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Surgical technology

Vancouver General to acquire surgical robot

VANCOUVER – Vancouver General Hospital ushers in a new era of surgical innovation with the donor-funded purchase of a new, futuristic surgical robot. Made possible through a lead gift of $3 million from Jack Poole and a generous gift of $1.5 million from Jim Pattison, the leading-edge equipment – Western Canada’s first multipurpose robot – will deliver greater benefits for patients and new opportunities to develop breakthrough surgical techniques in British Columbia.

“This sophisticated robotic technology allows the surgeon to accurately work in unaccommodating, tight parts of the body, such as inside the pelvis or the chest” said Dr. Larry Goldenberg (pictured), OBC, Professor and Head, Department of Urologic Sciences, VGH and UBC and Director, Clinical Research, Prostate Centre at VGH. “The computerized robotic system brings surgery into the modern world of bits and bytes, providing our visionary researchers with an opportunity to take surgery to the ‘next level’ by fusing surgical technology with digital information from other sources, such as preoperative CT scans or MRI studies.”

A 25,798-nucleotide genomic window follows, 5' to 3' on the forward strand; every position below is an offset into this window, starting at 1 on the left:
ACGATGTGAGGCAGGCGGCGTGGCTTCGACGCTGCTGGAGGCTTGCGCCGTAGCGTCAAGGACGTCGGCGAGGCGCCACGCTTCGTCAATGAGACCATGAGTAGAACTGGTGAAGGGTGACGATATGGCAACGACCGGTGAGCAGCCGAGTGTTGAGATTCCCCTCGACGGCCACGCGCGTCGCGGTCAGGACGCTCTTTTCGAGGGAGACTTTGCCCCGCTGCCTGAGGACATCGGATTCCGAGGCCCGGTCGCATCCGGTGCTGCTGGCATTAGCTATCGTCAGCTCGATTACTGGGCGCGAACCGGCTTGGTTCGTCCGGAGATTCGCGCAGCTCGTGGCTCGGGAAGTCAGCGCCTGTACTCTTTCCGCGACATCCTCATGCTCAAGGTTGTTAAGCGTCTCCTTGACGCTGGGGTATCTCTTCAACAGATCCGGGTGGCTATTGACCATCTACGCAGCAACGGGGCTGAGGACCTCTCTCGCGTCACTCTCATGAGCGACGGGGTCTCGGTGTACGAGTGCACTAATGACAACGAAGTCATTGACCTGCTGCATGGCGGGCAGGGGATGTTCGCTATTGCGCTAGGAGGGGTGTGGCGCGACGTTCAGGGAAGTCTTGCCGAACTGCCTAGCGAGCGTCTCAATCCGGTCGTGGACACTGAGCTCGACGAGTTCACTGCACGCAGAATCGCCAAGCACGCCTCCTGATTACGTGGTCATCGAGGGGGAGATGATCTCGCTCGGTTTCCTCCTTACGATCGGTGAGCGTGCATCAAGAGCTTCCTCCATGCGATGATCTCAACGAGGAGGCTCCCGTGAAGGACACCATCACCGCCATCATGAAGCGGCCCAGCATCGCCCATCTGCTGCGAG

The da Vinci robotic surgical system is expected to be up and running at Vancouver General Hospital (VGH) – part of Vancouver Coastal Health – in the fall. During the initial three-year phase of operation, surgeons at VGH will use the robot to perform specific surgical procedures in urology, cardiac surgery and gynecology.